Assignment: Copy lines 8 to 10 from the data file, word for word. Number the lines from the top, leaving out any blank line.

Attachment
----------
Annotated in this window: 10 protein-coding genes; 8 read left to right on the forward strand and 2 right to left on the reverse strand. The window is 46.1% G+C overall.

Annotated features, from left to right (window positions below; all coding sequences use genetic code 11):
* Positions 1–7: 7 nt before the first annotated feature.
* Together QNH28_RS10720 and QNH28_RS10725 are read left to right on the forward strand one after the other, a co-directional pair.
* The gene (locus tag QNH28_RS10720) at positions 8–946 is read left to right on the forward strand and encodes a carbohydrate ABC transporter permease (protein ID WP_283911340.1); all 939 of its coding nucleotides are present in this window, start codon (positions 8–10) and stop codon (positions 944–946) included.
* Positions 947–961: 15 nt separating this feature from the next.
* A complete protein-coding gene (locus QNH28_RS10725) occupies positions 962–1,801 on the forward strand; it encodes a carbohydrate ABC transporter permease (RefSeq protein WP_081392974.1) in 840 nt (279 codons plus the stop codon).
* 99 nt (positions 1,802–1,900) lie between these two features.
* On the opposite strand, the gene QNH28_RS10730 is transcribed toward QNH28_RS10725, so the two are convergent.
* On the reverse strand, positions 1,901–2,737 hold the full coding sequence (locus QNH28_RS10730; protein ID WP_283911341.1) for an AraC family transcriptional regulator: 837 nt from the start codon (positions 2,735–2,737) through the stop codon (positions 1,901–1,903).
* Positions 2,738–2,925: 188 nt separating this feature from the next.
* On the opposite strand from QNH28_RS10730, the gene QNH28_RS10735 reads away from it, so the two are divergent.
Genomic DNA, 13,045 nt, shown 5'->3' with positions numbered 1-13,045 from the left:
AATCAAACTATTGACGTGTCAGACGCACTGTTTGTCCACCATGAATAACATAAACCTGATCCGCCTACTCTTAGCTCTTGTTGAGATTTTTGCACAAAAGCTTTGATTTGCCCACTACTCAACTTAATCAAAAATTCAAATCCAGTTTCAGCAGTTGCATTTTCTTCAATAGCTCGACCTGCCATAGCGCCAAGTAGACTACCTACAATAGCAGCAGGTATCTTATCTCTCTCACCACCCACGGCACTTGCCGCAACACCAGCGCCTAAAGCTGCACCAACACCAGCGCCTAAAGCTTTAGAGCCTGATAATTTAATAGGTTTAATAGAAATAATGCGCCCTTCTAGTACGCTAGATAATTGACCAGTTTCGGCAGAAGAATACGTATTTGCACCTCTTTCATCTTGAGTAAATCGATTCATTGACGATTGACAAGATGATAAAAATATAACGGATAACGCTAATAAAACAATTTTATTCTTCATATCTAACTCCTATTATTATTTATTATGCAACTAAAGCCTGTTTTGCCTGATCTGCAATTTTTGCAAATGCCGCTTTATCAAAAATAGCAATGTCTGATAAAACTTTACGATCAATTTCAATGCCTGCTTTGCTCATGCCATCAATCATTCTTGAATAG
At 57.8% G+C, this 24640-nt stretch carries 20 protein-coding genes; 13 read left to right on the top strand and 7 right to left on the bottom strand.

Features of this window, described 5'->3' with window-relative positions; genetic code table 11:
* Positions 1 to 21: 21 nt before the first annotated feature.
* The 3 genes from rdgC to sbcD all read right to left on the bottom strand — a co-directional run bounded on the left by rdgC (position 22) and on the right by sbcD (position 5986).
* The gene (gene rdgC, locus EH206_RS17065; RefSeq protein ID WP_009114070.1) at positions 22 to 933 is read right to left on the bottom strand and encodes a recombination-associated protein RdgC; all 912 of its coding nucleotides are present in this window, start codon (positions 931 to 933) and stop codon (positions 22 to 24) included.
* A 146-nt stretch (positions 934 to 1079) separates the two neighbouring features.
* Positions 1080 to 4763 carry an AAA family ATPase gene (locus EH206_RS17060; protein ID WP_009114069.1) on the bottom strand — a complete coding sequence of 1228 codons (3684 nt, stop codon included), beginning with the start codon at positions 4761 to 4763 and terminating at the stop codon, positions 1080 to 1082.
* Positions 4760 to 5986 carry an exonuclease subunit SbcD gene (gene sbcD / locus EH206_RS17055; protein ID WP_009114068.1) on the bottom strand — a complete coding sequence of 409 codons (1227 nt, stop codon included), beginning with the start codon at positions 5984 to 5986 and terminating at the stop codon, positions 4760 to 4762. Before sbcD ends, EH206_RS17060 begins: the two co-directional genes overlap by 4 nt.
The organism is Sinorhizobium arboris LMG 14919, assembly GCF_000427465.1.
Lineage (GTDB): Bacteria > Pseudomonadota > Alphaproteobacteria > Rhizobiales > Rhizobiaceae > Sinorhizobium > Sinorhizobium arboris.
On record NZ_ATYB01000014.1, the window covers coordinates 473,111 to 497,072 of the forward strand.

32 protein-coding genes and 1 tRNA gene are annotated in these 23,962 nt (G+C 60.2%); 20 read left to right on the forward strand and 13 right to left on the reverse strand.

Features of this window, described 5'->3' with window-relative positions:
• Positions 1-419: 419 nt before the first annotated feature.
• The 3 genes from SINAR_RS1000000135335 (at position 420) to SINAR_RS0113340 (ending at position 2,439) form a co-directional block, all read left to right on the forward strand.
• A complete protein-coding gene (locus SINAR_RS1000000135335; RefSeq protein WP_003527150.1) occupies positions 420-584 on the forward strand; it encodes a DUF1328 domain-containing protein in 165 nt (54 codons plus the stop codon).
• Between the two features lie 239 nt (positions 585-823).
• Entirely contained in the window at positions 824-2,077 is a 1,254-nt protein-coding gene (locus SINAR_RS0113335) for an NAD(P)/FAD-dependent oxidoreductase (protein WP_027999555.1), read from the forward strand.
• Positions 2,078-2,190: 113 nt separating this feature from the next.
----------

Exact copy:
* 99 nt (positions 1,802–1,900) lie between these two features.
* On the opposite strand, the gene QNH28_RS10730 is transcribed toward QNH28_RS10725, so the two are convergent.
* On the reverse strand, positions 1,901–2,737 hold the full coding sequence (locus QNH28_RS10730; protein ID WP_283911341.1) for an AraC family transcriptional regulator: 837 nt from the start codon (positions 2,735–2,737) through the stop codon (positions 1,901–1,903).